Market drivers
The market drivers for hybrid and pure electric industrial and commercial vehicles can, in the main, be divided into reduced Total Cost of Ownership TCO, better performance and government action that bans or severely restricts noisy and/or polluting vehicles from certain locations, such as harbours, and forbids any piston engined boats on an increasing number of inland lakes from Taiwan to Germany. Those performance improvements include tugboats, construction and utility vehicles delivering instant maximum power, some acting as electrical power sources at destination and reliability and long life. Add to that the need to respond to changes in society such as more ordering on-line leading to more home delivery by truck and an increasing number of people managing without a car and an increasing percentage of the elderly in cities remaining mobile, both of which lead to more buses and taxis being required. For example, the German Government and its car industry agree that there will be fewer cars in Germany in ten years from now.
Payback is often relatively unimportant
New and tighter laws, modest subsidies, tax breaks boosts the industrial and commercial EV market. This is true even where payback is long at say eight years or even non-existent. In addition, by buying these electric vehicles, local and national government seeks a green image and wish to reduce local noise and air pollution. Most countries ban internal combustion engines from enclosed spaces and the USA even bans their use in some orchards. Consequently, almost all indoor forklifts in the world are electric, the highest percentage being in Europe and the lowest percentage being in East Asia. On road, an increasing number of countries introduce onerous pollution requirements for vehicles to reduce pollution wherever they are, usually with the secondary benefit of reducing dependence on foreign oil.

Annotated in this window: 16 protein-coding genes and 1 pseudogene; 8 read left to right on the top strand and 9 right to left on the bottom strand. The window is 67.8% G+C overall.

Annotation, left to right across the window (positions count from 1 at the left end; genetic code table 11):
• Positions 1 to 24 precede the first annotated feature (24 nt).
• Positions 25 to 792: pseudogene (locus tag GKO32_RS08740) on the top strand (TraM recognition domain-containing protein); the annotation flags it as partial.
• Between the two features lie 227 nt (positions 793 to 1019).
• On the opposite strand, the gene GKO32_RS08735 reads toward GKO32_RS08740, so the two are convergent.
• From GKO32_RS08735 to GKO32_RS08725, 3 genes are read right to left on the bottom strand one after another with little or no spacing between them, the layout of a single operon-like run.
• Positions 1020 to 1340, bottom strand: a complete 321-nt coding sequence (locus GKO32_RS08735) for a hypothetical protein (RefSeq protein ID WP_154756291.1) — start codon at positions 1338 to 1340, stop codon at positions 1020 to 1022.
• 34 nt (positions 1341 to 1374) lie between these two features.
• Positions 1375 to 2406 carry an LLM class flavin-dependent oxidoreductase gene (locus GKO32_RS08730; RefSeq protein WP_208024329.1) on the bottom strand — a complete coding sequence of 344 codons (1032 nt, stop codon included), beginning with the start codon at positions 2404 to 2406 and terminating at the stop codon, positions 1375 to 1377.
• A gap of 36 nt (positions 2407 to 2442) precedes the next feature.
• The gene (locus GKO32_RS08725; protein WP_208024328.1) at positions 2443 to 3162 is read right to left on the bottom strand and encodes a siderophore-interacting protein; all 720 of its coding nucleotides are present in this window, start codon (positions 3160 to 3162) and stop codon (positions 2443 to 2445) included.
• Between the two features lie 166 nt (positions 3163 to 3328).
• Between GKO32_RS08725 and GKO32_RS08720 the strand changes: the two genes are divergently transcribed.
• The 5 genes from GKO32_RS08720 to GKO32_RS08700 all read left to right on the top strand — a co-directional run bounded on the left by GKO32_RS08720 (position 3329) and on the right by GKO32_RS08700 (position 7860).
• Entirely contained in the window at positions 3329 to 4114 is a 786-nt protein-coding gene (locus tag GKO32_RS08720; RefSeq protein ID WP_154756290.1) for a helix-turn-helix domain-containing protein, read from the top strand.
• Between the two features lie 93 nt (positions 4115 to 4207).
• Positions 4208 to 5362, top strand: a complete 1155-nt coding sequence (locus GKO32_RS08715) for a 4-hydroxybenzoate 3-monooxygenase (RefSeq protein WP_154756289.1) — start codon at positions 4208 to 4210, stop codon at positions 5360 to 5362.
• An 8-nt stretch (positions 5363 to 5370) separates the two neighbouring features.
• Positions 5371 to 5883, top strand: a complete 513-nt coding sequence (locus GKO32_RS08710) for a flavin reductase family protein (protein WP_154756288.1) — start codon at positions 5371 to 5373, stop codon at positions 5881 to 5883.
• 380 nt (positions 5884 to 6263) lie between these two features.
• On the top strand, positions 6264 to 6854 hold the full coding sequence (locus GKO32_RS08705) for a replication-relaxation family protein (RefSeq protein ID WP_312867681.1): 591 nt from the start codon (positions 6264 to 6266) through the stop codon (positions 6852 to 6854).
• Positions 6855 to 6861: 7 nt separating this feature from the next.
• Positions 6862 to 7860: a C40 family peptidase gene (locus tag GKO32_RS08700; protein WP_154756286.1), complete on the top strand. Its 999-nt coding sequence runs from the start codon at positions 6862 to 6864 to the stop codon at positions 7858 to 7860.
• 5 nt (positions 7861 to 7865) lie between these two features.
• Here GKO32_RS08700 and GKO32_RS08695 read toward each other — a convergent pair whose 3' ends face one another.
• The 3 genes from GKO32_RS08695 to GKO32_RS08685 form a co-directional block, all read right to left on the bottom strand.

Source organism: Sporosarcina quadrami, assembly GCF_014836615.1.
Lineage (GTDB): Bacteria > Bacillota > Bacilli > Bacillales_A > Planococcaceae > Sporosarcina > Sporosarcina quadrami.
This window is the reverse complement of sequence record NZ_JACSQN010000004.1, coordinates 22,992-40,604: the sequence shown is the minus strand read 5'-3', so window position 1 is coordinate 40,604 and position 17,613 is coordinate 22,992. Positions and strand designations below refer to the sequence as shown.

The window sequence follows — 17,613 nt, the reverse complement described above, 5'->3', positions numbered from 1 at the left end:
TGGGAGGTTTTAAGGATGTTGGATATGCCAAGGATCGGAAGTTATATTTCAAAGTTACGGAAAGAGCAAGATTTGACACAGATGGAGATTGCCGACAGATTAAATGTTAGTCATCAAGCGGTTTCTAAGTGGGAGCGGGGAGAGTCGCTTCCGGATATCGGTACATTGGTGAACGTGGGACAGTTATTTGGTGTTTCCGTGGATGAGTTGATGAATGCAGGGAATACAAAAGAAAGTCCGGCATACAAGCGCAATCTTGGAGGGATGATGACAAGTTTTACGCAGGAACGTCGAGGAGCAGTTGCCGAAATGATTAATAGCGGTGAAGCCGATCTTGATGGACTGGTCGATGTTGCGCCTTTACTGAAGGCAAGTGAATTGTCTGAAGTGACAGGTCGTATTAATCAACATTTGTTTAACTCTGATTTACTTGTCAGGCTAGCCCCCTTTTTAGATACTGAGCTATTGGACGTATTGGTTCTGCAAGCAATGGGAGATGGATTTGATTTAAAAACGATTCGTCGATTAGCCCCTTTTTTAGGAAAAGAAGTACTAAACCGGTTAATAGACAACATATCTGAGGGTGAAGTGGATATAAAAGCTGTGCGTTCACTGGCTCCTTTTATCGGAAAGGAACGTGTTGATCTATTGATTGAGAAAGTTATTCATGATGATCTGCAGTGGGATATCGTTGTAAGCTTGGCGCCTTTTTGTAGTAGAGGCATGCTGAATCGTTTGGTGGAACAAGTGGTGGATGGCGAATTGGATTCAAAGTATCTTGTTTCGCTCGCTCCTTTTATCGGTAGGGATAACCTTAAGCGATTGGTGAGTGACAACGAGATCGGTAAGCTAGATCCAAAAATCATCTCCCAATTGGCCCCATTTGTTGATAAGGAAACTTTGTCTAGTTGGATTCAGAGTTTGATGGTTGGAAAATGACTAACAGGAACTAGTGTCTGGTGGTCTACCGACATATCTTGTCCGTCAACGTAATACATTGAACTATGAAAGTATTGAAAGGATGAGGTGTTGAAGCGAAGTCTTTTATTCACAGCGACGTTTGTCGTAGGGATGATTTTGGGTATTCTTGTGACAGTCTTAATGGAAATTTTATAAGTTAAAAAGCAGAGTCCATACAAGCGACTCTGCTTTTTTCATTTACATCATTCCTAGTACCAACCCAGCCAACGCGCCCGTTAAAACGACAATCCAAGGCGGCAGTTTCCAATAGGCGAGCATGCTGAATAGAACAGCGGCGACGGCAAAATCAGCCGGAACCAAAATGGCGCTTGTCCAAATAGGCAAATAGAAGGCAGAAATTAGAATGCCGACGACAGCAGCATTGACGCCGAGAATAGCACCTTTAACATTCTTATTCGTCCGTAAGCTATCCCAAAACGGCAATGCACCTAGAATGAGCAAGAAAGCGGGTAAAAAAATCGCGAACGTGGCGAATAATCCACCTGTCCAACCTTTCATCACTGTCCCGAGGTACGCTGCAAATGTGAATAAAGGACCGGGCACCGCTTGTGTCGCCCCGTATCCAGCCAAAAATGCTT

In contrast to electric cars, encouraging a green agenda costs relatively little with industrial and commercial vehicles. In 2012, the U.S Department of Energy invested a modest $10 million in the development of battery-electric trucks, forklifts and other cargo vehicles to cut petroleum use by the domestic transportation industry. 50% of the development of particular technologies that related to cargo vehicle electrification was offered. New standards require semi-trucks to cut fuel use and emissions by 20% by 2018, while heavy-duty vans and pickups must cut fuel use by 15%. Buses and garbage trucks must reduce fuel use by 10%. This cuts $50 billion in fuel expenditures and saves 530 million barrels of oil.

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Posted on: November 15, 2013